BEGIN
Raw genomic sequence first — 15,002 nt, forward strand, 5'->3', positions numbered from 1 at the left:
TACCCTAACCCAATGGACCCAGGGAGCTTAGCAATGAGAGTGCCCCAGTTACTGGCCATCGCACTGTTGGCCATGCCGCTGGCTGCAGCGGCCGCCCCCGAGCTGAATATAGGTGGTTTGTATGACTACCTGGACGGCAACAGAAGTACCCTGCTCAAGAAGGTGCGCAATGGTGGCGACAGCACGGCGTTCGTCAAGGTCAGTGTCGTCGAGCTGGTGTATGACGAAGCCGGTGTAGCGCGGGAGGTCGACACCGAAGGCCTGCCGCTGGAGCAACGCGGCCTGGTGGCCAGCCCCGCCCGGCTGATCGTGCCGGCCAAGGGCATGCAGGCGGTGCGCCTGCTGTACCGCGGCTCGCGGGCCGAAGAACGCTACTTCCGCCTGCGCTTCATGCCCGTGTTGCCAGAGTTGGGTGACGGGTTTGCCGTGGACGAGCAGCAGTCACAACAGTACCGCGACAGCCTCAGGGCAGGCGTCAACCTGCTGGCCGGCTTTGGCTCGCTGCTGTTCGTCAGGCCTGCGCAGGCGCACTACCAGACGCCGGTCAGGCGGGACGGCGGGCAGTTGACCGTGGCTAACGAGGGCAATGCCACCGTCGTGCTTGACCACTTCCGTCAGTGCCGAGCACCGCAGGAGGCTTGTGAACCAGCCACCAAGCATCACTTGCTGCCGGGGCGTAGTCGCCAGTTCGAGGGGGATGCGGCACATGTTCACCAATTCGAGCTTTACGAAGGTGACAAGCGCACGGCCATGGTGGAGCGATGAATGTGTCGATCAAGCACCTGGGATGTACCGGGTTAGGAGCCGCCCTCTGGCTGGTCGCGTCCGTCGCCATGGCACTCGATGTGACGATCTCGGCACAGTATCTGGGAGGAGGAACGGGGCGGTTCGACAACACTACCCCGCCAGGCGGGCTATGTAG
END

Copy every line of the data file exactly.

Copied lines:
Raw genomic sequence first — 15,002 nt, forward strand, 5'->3', positions numbered from 1 at the left:
TACCCTAACCCAATGGACCCAGGGAGCTTAGCAATGAGAGTGCCCCAGTTACTGGCCATCGCACTGTTGGCCATGCCGCTGGCTGCAGCGGCCGCCCCCGAGCTGAATATAGGTGGTTTGTATGACTACCTGGACGGCAACAGAAGTACCCTGCTCAAGAAGGTGCGCAATGGTGGCGACAGCACGGCGTTCGTCAAGGTCAGTGTCGTCGAGCTGGTGTATGACGAAGCCGGTGTAGCGCGGGAGGTCGACACCGAAGGCCTGCCGCTGGAGCAACGCGGCCTGGTGGCCAGCCCCGCCCGGCTGATCGTGCCGGCCAAGGGCATGCAGGCGGTGCGCCTGCTGTACCGCGGCTCGCGGGCCGAAGAACGCTACTTCCGCCTGCGCTTCATGCCCGTGTTGCCAGAGTTGGGTGACGGGTTTGCCGTGGACGAGCAGCAGTCACAACAGTACCGCGACAGCCTCAGGGCAGGCGTCAACCTGCTGGCCGGCTTTGGCTCGCTGCTGTTCGTCAGGCCTGCGCAGGCGCACTACCAGACGCCGGTCAGGCGGGACGGCGGGCAGTTGACCGTGGCTAACGAGGGCAATGCCACCGTCGTGCTTGACCACTTCCGTCAGTGCCGAGCACCGCAGGAGGCTTGTGAACCAGCCACCAAGCATCACTTGCTGCCGGGGCGTAGTCGCCAGTTCGAGGGGGATGCGGCACATGTTCACCAATTCGAGCTTTACGAAGGTGACAAGCGCACGGCCATGGTGGAGCGATGAATGTGTCGATCAAGCACCTGGGATGTACCGGGTTAGGAGCCGCCCTCTGGCTGGTCGCGTCCGTCGCCATGGCACTCGATGTGACGATCTCGGCACAGTATCTGGGAGGAGGAACGGGGCGGTTCGACAACACTACCCCGCCAGGCGGGCTATGTAG